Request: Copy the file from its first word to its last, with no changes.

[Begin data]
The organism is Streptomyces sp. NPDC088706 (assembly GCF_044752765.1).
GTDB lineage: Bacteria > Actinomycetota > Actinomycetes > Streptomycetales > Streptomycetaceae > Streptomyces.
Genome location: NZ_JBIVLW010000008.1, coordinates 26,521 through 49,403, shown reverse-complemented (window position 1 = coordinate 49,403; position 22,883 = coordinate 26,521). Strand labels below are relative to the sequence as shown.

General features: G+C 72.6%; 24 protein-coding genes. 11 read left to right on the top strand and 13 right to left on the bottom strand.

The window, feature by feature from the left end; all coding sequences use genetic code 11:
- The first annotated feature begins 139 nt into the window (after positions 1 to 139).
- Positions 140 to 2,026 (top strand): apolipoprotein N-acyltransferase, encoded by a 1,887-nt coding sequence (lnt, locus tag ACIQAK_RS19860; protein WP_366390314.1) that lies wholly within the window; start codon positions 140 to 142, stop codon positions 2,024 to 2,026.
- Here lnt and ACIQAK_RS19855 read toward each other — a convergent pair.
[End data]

The organism is Streptomyces sp. NPDC088706 (assembly GCF_044752765.1).
GTDB lineage: Bacteria > Actinomycetota > Actinomycetes > Streptomycetales > Streptomycetaceae > Streptomyces.
Genome location: NZ_JBIVLW010000008.1, coordinates 26,521 through 49,403, shown reverse-complemented (window position 1 = coordinate 49,403; position 22,883 = coordinate 26,521). Strand labels below are relative to the sequence as shown.

General features: G+C 72.6%; 24 protein-coding genes. 11 read left to right on the top strand and 13 right to left on the bottom strand.

The window, feature by feature from the left end; all coding sequences use genetic code 11:
- The first annotated feature begins 139 nt into the window (after positions 1 to 139).
- Positions 140 to 2,026 (top strand): apolipoprotein N-acyltransferase, encoded by a 1,887-nt coding sequence (lnt, locus tag ACIQAK_RS19860; protein WP_366390314.1) that lies wholly within the window; start codon positions 140 to 142, stop codon positions 2,024 to 2,026.
- Here lnt and ACIQAK_RS19855 read toward each other — a convergent pair.